With the caveat of the lack of baseline thyroid function test before treatment, the strengths of our study include the use of standardized consistent radiochemotherapy protocols and a homogenous patient cohort who have received adjuvant chemoradiation in OSCC. The other shortcomings of this study are its retrospective design, lack of dose-volumetric analysis, and small cohort.


  Conclusions Top


RIH is common after neck irradiation and hence, biochemical evaluation of thyroid function should be done periodically for early diagnosis and treatment. The addition of chemotherapy, high dose of radiation to the thyroid gland, bilateral irradiation, and female sex were at higher risk of developing RIH. More studies are required to identify the dose-volume constraints of the thyroid gland.

Financial support and sponsorship

Nil.

Conflicts of interest

There are no conflicts of interest.



 
  References Top

1.
Kim MY, Yu T, Wu HG. Dose-volumetric parameters for predicting hypothyroidism after radiotherapy for head and neck cancer. Jpn J Clin Oncol 2014;44:331-7.  Back to cited text no. 1
    
2.
Ziora K, Bubala H, Glowacki J, Sonta-Jakimczyk D, Legaszewski T, Zajecki W. Thyroid function after external irradiation of the neck in patients with Hodgkin's disease--long-term observation. Endokrynol Diabetol Chor Przemiany Materii Wieku Rozw 2006;12:261-7.  Back to cited text no. 2
    
3.
Ding SH, Pledge SD, Harrison BJ, Peck RJ, Bull MJ, Holland P, et al. The incidence of thyroid abnormalities in adults irradiated for lymphoma. Int J Oncol 2002;20:1065-9.  Back to cited text no. 3
    
4.
Alterio D, Jereczek-Fossa BA, Franchi B, D'Onofrio A, Piazzi V, Rondi E, et al. Thyroid disorders in patients treated with radiotherapy for head-and-neck cancer: A retrospective analysis of seventy-three patients. Int J Radiat Oncol Biol Phys 2007;67:144-50.  Back to cited text no. 4
    
5.
Tami TA, Gomez P, Parker GS, Gupta MB, Frassica DA. Thyroid dysfunction after radiation therapy in head and neck cancer patients. Am J Otolaryngol 1992;13:357-62.  Back to cited text no. 5
    
6.
Nishiyama K, Tanaka E, Tarui Y, Miyauchi K, Okagawa K. A prospective analysis of subacute thyroid dysfunction after neck irradiation. Int J Radiat Oncol Biol Phys 1996;34:439-44.  Back to cited text no. 6
    
7.
Cannon CR. Hypothyroidism in head and neck cancer patients: Experimental and clinical observations. Laryngoscope 1994;104:1-21.  Back to cited text no. 7
    
8.
Norris AA, Amdur RJ, Morris CG, Mendenhall WM. Hypothyroidism when the thyroid is included only in the low neck field during head and neck radiotherapy. Am J Clin Oncol 2006;29:442-5.  Back to cited text no. 8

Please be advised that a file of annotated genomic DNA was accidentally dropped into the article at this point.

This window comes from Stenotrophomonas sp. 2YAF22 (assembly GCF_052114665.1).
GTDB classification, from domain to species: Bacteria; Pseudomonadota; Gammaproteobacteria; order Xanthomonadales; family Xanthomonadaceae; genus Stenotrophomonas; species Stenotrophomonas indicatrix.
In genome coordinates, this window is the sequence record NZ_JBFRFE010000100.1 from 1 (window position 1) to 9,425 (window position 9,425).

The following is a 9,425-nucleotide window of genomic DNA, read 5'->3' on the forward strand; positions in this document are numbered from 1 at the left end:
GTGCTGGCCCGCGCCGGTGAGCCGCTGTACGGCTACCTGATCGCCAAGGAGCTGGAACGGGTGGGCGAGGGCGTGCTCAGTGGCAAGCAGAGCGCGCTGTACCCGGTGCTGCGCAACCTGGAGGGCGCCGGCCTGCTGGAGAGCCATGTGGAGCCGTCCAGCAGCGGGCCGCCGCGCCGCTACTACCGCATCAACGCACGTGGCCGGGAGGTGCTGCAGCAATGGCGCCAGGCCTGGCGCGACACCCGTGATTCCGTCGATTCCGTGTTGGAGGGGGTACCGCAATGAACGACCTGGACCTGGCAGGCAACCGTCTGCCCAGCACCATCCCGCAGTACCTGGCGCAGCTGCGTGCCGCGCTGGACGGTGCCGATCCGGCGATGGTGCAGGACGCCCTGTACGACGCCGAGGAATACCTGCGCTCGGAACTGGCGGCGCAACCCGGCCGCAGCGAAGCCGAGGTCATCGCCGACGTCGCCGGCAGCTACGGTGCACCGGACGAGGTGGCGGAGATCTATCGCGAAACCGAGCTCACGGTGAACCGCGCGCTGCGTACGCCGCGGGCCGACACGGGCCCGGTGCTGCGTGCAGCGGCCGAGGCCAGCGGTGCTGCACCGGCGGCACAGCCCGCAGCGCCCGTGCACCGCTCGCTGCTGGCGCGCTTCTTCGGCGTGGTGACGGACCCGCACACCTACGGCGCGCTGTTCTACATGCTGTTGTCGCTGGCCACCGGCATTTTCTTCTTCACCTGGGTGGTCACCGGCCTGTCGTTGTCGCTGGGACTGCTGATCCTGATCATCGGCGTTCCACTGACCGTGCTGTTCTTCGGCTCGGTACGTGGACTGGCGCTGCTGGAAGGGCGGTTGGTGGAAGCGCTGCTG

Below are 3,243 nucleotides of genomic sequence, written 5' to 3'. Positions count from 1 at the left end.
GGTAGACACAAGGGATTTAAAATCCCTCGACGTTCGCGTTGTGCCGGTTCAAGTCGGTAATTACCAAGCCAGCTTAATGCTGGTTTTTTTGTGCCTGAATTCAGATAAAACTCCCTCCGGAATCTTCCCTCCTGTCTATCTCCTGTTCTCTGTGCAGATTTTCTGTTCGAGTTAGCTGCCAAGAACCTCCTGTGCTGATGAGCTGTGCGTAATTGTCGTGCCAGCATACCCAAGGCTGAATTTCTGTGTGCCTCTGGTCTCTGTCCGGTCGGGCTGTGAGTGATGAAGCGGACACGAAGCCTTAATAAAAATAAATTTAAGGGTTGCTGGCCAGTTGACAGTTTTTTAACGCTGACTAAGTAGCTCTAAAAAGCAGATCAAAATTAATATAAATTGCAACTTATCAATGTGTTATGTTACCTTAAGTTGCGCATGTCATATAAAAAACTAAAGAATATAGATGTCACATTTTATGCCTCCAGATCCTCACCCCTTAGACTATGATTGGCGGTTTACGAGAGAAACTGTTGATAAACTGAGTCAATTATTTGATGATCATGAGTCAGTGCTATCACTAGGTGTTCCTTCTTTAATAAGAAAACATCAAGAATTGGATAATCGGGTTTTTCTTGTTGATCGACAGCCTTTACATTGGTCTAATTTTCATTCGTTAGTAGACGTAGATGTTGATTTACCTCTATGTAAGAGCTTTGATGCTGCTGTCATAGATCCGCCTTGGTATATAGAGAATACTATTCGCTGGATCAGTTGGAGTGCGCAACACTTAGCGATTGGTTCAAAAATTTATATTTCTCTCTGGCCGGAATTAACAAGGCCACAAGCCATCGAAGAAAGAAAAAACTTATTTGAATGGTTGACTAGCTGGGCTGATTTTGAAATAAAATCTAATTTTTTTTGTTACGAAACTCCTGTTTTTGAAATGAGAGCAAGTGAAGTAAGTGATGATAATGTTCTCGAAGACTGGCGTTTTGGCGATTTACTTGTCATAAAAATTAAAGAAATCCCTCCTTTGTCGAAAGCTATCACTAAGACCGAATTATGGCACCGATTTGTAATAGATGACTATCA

9.
Kumpulainen EJ, Hirvikoski PP, Virtaniemi JA, Johansson RT, Simonen PM, Terava MT, et al. Hypothyroidism after radiotherapy for laryngeal cancer. Radiother Oncol 2000;57:97-101.  Back to cited text no. 9
    
10.
Tell R, Lundell G, Nilsson B, Sjodin H, Lewin F, Lewensohn R. Long-term incidence of hypothyroidism after radiotherapy in patients with head-and-neck cancer. Int J Radiat Oncol Biol Phys 2004;60:395-400.  Back to cited text no. 10
    
11.
Boomsma MJ, Bijl HP, Langendijk JA. Radiation-induced hypothyroidism in head and neck cancer patients: A systematic review. Radiother Oncol 2011;99:1-5.  Back to cited text no. 11
    
12.
Hancock SL, Cox RS, McDougall IR. Thyroid diseases after treatment of Hodgkin's disease. N Engl J Med 1991;325:599-605.  Back to cited text no. 12
    
13.
Grande C. Hypothyroidism following radiotherapy for head and neck cancer: Multivariate analysis of risk factors. Radiother Oncol 1992;25:31-6.  Back to cited text no. 13
    
14.
Bhandare N, Kennedy L, Malyapa RS, Morris CG, Mendenhall WM. Primary and central hypothyroidism after radiotherapy for head-and-neck tumors. Int J Radiat Oncol Biol Phys 2007;68:1131-9.  Back to cited text no. 14
    
15.
Sommat K, Ong WS, Hussain A, Soong YL, Tan T, Wee J, et al. Thyroid V40 predicts primary hypothyroidism after intensity modulated radiation therapy for nasopharyngeal carcinoma. Int J Radiat Oncol Biol Phys 2017;98:574-80.  Back to cited text no. 15
    
16.
Diaz R, Jaboin JJ, Morales-Paliza M, Koehler E, Phillips JG, Stinson S, et al. Hypothyroidism as a consequence of intensity-modulated radiotherapy with concurrent taxane-based chemotherapy for locally advanced head-and-neck cancer. Int J Radiat Oncol Biol Phys 2010;77:468-76.  Back to cited text no. 16
    
17.
Akgun Z, Atasoy BM, Ozen Z, Yavuz D, Gulluoglu B, Sengoz M, et al. V30 as a predictor for radiation-induced hypothyroidism: A dosimetric analysis in patients who received radiotherapy to the neck. Radiat Oncol 2014;9:104.  Back to cited text no. 17
    
18.
Prpic M, Kruljac I, Kust D, Suton P, Purgar N, Bilos LK, et al. Dose-volume derived nomogram as a reliable predictor of radiotherapy-induced hypothyroidism in head and neck cancer patients. Radiol Oncol 2019;53:488-96.  Back to cited text no. 18
    
19.
Ling S, Bhatt AD, Brown NV, Nguyen P, Sipos JA, Chakravarti A, et al. Correlative study of dose to thyroid and incidence of subsequent dysfunction after head and neck radiation. Head Neck 2017;39:548-54.  Back to cited text no. 19
    
20.
Vogelius IR, Bentzen SM, Maraldo MV, Petersen PM, Specht L. Risk factors for radiation – induced hypothyroidism: A literature based meta-analysis. Cancer 2011;117:5250-60.  Back to cited text no. 20